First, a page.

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Title: Human papillomavirus epidemiology in men who have sex with men : implications for a vaccine programme at sexual health clinics in the UK
Author: King, E. M.
ISNI:       0000 0004 7428 9353
Awarding Body: UCL (University College London)
Current Institution: University College London (University of London)
Date of Award: 2015
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Men who have sex with men (MSM) are at increased risk of human papillomavirus (HPV) infection and related disease. There are two licensed HPV vaccines against the high-risk HPV types, HPV16/18, one of which, the quadrivalent vaccine, additionally targets low-risk HPV types (HPV6/11). MSM will not benefit from the UK’s school-based HPV vaccine programme targeting girls. Sexual Health clinics (SHC) are the most feasible setting for vaccinating MSM. This thesis aimed to inform the policy decision on whether to vaccinate MSM attending SHCs in the UK by estimating underlying epidemiological parameters: HPV exposure in the MSM population attending SHCs, expected vaccine coverage and the effect of HPV16 vaccination on anal cancer incidence. A cross-sectional survey of 522 MSM was conducted at a SHC. Specimens (anal and external genital swabs, urine, oral rinse and serum) were tested for HPV and demographic, behavioural and clinical information was collected (HPV-MSM-MMC study). A static deterministic cohort model was developed of HPV16 infection and anal cancer in SHC-attending MSM. A substantial burden of HPV infection in MSM could be prevented at SHCs: a third of HPV-MSM-MMC participants were infected with ≥1 quadrivalent-vaccine HPV types yet none with all four. Therefore all had potential to benefit, at least partially, from vaccination. An additional third had evidence of prior exposure (seropositive or history of anogenital warts) to quadrivalent-vaccine types and a final third had no evidence of exposure. A targeted HPV vaccine programme at SHCs would result in ≥50% coverage of the UK’s MSM population. Vaccination at SHCs would efficiently interrupt HPV transmission because SHC-attenders represent MSM at high risk of HPV infection. Vaccination against HPV16 was predicted to substantially reduce anal cancer incidence, even without the effect of herd immunity. This thesis provides strong evidence for HPV vaccine effectiveness using a programme targeting MSM attending SHCs.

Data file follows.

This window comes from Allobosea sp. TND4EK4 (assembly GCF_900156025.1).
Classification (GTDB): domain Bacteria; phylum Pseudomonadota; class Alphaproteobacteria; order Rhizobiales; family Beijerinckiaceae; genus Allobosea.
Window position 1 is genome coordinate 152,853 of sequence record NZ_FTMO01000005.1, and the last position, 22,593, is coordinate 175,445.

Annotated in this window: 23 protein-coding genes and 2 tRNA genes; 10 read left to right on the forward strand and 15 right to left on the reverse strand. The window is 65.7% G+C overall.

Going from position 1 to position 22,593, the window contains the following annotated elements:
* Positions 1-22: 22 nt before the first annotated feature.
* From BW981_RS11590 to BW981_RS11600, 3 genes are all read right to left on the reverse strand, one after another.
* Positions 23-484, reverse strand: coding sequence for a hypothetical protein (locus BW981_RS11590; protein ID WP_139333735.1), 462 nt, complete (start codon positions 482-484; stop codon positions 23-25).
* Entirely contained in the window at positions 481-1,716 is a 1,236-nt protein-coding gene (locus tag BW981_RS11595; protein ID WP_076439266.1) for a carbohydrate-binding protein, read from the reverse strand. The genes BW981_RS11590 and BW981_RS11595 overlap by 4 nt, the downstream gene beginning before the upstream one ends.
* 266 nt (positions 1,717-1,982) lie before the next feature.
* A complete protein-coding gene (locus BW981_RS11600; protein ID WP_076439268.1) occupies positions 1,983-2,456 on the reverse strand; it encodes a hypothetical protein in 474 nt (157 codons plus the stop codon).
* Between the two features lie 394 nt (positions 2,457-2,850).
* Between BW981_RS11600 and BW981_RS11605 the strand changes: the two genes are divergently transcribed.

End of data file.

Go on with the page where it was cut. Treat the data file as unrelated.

Supervisor: Sonnenberg, P. ; Gilson, R. ; Jit, M. ; Edmunds, W. J. Sponsor: Not available
Qualification Name: Thesis (Ph.D.) Qualification Level: Doctoral
EThOS ID:  DOI: Not available